Payne Institute to establish Earth Observation Group

Nighttime lights image

The view from space of the nighttime lights on Earth is one of the most iconic images of humanity’s presence.

But more than just a pretty picture, these and other nocturnal radiant emissions are increasingly being used for scientific and public policy applications.

The Payne Institute for Public Policy at Colorado School of Mines is establishing a new research group dedicated to the development of data products that use satellite imaging to provide valuable insights on gas flaring and volcanic activity, illegal fishing, power outages and electrification, geomagnetism and more.

“We are thrilled to welcome the Earth Observation Group to the Payne Institute and Colorado School of Mines,” Payne Institute Executive Director Morgan Bazilian said. “The group’s big data and satellite observation expertise has already been proven to be essential to better informing public policy discourse. Bringing their world-class reputation and scientific experience to campus to engage with researchers and students, as well as external stakeholders, is a tremendous addition to our organization.”

Leading the new Payne Institute Earth Observation Group will be Chris Elvidge, of NOAA’s National Centers for Environmental Information, a pioneer in the development of satellite detection now used by a diverse range of fields including biology, urban sciences, economics and astronomy.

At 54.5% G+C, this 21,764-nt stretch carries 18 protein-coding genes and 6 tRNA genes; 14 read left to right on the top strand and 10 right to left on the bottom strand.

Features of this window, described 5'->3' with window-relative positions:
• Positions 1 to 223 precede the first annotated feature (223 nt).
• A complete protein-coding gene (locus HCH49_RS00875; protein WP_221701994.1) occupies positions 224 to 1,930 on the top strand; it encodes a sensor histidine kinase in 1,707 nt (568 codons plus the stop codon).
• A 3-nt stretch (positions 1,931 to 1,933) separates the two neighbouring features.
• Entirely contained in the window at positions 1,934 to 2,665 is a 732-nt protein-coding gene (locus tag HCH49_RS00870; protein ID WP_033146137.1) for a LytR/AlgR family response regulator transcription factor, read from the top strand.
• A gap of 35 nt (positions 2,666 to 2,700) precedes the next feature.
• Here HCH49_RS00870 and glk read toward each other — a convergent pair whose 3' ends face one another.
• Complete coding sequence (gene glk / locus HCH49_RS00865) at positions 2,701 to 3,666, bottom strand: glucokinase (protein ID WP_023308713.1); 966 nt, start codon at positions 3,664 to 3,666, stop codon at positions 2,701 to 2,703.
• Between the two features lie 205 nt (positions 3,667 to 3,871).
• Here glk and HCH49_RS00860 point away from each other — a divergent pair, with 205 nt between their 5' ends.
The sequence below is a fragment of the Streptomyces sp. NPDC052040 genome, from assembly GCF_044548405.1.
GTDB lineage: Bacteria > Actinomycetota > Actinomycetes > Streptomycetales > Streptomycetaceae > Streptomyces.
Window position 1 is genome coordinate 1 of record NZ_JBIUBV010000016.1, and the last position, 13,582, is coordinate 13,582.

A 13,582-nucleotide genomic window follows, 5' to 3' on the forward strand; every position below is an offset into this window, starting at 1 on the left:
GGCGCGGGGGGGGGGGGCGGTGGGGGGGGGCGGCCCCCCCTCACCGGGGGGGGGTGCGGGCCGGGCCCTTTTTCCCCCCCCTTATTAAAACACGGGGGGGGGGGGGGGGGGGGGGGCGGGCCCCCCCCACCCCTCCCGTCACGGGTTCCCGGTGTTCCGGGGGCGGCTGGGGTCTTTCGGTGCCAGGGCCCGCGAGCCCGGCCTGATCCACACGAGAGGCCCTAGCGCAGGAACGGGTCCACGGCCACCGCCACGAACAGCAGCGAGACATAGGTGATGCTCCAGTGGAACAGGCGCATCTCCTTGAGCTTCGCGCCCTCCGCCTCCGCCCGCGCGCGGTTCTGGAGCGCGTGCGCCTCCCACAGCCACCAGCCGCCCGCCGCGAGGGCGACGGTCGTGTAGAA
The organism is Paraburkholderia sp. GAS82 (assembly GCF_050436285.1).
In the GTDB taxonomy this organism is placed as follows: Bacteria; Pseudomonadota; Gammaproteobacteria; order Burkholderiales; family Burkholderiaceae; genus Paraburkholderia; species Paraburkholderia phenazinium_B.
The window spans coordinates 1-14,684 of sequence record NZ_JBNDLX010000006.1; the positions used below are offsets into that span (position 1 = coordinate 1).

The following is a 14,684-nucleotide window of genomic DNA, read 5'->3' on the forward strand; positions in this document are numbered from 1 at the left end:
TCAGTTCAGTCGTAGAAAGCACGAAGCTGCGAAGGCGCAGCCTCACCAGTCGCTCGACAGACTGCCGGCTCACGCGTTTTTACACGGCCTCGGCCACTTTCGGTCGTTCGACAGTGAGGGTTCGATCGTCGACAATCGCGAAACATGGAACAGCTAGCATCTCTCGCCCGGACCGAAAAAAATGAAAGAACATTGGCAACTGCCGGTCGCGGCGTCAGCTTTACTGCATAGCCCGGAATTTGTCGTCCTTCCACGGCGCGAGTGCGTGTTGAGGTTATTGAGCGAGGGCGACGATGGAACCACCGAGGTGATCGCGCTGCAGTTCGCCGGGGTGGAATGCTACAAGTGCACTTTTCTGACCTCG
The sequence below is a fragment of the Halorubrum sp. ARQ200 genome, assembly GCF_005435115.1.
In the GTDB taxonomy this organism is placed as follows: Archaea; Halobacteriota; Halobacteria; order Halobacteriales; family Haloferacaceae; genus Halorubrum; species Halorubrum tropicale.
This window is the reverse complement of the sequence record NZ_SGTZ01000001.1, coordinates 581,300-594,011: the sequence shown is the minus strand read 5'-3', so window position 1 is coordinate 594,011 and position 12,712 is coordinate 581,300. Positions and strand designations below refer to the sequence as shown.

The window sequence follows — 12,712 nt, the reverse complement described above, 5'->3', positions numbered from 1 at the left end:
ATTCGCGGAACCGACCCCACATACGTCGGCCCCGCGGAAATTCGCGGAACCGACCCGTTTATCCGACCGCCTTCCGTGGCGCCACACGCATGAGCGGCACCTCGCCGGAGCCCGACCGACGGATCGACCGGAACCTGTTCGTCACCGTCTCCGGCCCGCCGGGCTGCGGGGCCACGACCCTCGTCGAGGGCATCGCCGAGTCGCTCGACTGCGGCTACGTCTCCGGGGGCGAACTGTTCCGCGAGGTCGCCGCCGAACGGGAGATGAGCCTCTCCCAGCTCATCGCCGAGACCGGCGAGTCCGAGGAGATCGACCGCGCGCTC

Elvidge and his team will use the NASA/NOAA Visible Infrared Imaging Radiometer Suite (VIIRS) to conduct their work, which will then be processed using various big data and machine learning techniques. 

In addition to continuing the algorithm development, product generation and user support functions, the group will also engage with researchers across Mines and provide a new resource for students. 

Among the data products that Elvidge and his team already provide is the most comprehensive listing of gas flares worldwide, with flared gas estimates for individual sites; infrared emissions from active volcanoes, with temperature and source area estimates for volcanic sites worldwide; an automatic system for detecting lit fishing boats and for issuing alerts in certain marine protected areas; and satellite detection of power outages, an approach that could also rate the success and longevity of benefits from electrification projects.

"The Earth Observation Group is thrilled to be moving to join the Payne Institute,” Elvidge said. “Already, data is being made public via the Mines High Performance Computing Center. We look forward to growing the group and continuing to put out our unique global satellite data on lights, boats, fires and flares."

Named in honor of longtime energy executive Jim Payne '59 and his wife, Arlene, in recognition of their $5 million investment in 2015, the Payne Institute conducts cutting-edge quantitative policy analysis and educates current and future leaders on the security, governance and policy challenges presented by the rapid changes being witnessed in the energy, environment and natural resource sectors. 

CONTACT
Emilie Rusch, Public Information Specialist, Communications and Marketing | 303-273-3361 | erusch@mines.edu
Mark Ramirez, Managing Editor, Communications and Marketing | 303-273-3088 | ramirez@mines.edu